'Sober Or Slammer' Kicks Off Today
Highway Patrol to step up presence on state roads, push public education efforts about drunk driving.
The South Carolina Department of Public Safety starts off its 'Sober or Slammer' program Friday, which will last through Labor Day, Sept. 4. The program will step up law enforcement presence through state and local agencies on South Carolina roads to prevent drunk driving.
“Nearly half of South Carolina’s fatalities each year continue to be DUI-related. That is why we are enlisting the public to help be our eyes on the highways and combat this problem by calling *HP if they suspect an impaired driver,” said Leroy Smith, director for the SCDPS. “In 2011, South Carolina law enforcement officers made 28,466 DUI arrests. We can only imagine the number of lives saved and injuries averted due to many of those arrests.”
Department of Public Safety is using alternative routes this year to get the message out about drunk driving. Motorists will be seeing the faces of real South Carolina DUI victims on box trucks, gas pump handles, billboards and convenience store windows urging motorists to call *HP (*47 ) if they see someone they suspect is driving drunk.
One example of the "in your face" advertising will be a photograph of Kia Waters, who was killed in 2007.
“It is extremely important to me and my family to stay involved with the 'Sober or Slammer' campaign to help prevent others from having to experience the grief that we had to go through,” said Jim Waters, Kia's father. “Kia was, without a doubt, an angel on Earth put here to touch the hearts and lives of others. Even though she is no longer with us physically, she is still with us by touching the hearts of all who see her beautiful picture on the side of the trucks and gas pumps.”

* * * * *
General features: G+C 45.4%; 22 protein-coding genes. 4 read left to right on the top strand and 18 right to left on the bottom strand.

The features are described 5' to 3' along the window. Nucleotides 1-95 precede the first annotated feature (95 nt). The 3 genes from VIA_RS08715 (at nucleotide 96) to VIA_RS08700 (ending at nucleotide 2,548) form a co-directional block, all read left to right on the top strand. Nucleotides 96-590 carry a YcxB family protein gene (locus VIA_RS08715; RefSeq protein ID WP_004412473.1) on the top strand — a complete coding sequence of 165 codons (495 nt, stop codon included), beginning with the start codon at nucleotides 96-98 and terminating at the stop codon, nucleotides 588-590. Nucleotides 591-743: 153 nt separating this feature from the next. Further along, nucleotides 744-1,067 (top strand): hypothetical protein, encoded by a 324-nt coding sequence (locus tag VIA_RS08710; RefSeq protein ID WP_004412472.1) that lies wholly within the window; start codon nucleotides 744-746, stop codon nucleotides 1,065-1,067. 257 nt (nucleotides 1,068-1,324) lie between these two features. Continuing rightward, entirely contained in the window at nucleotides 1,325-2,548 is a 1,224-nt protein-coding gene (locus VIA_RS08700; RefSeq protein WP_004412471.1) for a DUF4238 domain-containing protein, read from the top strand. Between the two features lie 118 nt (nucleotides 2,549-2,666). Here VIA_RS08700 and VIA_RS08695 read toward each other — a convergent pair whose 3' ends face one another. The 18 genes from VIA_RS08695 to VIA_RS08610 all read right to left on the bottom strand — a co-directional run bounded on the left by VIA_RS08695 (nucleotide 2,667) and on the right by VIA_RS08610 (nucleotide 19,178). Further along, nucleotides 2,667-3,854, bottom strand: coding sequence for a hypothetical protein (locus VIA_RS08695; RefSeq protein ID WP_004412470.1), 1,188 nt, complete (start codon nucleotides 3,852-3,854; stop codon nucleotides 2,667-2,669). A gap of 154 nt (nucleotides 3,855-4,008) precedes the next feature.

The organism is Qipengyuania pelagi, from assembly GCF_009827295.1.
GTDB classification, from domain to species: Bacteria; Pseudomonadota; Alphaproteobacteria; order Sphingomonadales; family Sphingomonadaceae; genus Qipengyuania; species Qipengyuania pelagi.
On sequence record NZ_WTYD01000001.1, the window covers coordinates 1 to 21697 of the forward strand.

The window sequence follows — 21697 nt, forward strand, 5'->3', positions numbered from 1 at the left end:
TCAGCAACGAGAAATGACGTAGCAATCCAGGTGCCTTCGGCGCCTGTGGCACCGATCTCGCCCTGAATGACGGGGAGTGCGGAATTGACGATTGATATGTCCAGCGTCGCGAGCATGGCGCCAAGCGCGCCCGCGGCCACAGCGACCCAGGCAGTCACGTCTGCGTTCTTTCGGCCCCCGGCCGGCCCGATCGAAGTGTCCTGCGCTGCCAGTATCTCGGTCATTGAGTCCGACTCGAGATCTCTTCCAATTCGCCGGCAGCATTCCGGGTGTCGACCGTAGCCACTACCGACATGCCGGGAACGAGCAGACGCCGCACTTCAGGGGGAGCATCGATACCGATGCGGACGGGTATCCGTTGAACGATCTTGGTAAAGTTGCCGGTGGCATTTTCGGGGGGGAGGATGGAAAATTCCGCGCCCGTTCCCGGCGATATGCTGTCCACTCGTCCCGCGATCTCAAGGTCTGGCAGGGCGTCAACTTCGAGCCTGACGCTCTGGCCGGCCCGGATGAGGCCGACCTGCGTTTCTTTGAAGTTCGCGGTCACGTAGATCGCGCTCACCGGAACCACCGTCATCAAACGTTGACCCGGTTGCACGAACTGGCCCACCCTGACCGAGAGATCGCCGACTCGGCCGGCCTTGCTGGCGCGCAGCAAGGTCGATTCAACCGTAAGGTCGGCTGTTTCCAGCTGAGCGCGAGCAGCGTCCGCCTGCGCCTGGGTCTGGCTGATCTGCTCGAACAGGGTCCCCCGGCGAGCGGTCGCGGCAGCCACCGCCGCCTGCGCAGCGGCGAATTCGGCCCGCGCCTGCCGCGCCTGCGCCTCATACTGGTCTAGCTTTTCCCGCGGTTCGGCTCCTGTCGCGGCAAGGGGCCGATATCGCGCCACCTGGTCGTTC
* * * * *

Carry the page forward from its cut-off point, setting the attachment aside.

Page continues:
For the third year, SCDPS will air a two-part TV commercial that depicts the consequences of driving impaired. The two 60-second spots, created by Fisher Communications, are the latest in the “DUI” series.
The new installment involves a DUI resulting in death – a fact that occurs on average once a day in South Carolina, according to the SCPDS. Nationally, one person dies about every 50 minutes due to DUI. In 2010, more than 10,000 people nationwide died in alcohol-impaired driving crashes – one every 51 minutes. Alcohol-impaired motor vehicle crashes cost an estimated $37 billion annually nationwide.
The Sober or Slammer campaign will be bolstered by partnerships with bordering states and a national focus on DUI including Hands Across the Border - a series of multi-state highway safety awareness events during the week leading up to Labor Day. South Carolina law enforcement agencies will join state and local agencies from North Carolina and Georgia to conduct public safety checkpoints and awareness events. The South Carolina Highway Patrol will also be stationing troopers every 10 miles on interstates during periods of travel on the Labor Day weekend.